Arkansas receives funding for Native Youth in Agriculture Summit

Eighty-four students representing 47 tribes attended the summit last year; the program is hoping for 100 in 2016.
Eighty-four students representing 47 tribes attended the summit last year; the program is hoping for 100 in 2016. | Contributed photo

University of Arkansas School of Law's Indigenous Food and Agriculture Initiative recently received a three-year, $681,459 grant to fund the Native Youth in Agriculture Summer Leadership Summit.

Entering its third year, the summit promotes farming, ranching and food business as productive career choices for American Indian, Alaska Native and Native Hawaiian youth. It accepts applications from youth ages 15-18. Last year, 84 students representing 47 tribes attended the summit. The program is hoping for 100 this year.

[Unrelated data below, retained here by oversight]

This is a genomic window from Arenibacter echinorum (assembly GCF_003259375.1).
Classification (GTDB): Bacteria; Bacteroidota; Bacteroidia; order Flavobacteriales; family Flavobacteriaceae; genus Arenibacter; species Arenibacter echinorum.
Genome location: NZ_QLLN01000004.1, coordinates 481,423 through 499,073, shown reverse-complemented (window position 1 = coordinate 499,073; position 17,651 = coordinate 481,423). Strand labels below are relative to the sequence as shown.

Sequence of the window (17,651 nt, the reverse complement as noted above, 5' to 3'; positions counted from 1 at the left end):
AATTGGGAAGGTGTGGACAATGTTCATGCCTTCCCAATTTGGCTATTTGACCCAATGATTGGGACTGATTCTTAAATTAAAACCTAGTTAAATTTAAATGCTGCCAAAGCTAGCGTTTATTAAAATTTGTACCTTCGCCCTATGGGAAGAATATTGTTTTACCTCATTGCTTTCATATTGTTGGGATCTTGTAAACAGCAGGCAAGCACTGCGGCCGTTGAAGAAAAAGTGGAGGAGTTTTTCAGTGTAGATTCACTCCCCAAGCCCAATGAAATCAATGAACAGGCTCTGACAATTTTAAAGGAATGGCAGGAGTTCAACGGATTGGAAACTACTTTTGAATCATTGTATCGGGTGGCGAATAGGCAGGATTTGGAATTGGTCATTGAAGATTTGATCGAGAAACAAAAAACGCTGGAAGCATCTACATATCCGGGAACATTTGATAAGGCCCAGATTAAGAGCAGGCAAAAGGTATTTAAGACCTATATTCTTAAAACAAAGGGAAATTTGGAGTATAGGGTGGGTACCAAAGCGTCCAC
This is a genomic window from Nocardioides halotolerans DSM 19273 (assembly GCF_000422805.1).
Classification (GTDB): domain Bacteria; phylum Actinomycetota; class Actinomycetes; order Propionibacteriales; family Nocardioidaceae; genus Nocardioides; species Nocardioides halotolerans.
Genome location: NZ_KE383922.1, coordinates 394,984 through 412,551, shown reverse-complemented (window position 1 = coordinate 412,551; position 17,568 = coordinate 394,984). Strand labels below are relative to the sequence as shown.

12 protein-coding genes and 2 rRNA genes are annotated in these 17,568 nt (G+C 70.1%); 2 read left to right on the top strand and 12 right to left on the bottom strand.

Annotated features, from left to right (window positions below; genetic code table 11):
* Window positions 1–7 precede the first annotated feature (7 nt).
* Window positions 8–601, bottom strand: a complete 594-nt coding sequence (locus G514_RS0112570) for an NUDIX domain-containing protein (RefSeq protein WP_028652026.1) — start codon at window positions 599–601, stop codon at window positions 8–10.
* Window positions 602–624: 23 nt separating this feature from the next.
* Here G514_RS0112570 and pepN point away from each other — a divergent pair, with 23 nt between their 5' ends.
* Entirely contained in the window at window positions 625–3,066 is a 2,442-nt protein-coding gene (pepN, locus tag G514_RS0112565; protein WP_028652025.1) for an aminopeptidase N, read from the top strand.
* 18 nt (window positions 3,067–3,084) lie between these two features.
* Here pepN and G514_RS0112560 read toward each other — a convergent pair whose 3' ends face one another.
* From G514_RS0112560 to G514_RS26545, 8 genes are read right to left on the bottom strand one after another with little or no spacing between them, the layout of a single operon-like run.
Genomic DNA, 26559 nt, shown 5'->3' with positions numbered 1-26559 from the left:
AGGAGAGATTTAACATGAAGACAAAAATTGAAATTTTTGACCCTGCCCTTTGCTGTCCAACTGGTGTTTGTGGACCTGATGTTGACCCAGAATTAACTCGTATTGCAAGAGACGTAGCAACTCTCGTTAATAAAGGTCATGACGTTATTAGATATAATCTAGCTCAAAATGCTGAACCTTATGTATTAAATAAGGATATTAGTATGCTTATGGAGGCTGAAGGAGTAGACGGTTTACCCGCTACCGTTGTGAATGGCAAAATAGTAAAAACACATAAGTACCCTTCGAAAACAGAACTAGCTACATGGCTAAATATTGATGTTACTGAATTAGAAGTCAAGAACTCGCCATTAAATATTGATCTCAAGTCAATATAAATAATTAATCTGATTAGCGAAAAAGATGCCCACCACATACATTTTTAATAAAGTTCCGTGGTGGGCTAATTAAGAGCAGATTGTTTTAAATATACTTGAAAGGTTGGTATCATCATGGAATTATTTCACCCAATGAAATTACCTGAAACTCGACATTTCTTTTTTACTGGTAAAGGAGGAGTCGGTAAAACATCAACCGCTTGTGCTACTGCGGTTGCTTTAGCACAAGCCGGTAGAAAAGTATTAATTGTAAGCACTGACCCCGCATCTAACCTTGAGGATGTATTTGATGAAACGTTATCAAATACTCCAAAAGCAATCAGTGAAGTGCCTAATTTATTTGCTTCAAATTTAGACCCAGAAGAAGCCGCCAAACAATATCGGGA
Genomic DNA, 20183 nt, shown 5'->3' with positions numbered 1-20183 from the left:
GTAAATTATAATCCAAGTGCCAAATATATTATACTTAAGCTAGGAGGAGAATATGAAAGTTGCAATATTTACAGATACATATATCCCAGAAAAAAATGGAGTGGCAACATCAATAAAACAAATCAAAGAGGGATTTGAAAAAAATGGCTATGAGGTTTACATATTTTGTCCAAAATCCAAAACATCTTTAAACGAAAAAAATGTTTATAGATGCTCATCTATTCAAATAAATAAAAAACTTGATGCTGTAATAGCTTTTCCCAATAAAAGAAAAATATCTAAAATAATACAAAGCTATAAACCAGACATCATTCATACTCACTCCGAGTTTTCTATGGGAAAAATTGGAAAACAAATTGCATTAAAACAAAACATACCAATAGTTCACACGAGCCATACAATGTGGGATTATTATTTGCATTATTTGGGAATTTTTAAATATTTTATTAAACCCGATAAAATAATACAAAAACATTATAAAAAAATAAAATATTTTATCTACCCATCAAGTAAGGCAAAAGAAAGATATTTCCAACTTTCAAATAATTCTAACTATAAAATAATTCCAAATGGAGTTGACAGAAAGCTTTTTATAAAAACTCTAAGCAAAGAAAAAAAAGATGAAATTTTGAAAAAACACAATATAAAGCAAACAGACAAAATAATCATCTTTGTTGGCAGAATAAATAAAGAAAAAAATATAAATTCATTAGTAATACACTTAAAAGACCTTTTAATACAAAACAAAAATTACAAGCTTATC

“The Indigenous Food and Agricultural Initiative is a great illustration of how higher education institutions should work everyday to create greater access for underrepresented students while also providing valuable support for the betterment of their communities,” Charles Robinson, University of Arkansas vice chancellor for diversity and community, said. “I am very proud of Dean [Stacy] Leeds and all of the people in our School of Law and campus-wide who are making this happen.”

The summit also promotes intertribal cooperation and an understanding of food sovereignty, which helps secure the future of tribal food systems. It seeks to ensure success for future native farmers and ranchers, providing them with necessary education so they can thrive as the next generation of Indian Country food and agriculture leaders.

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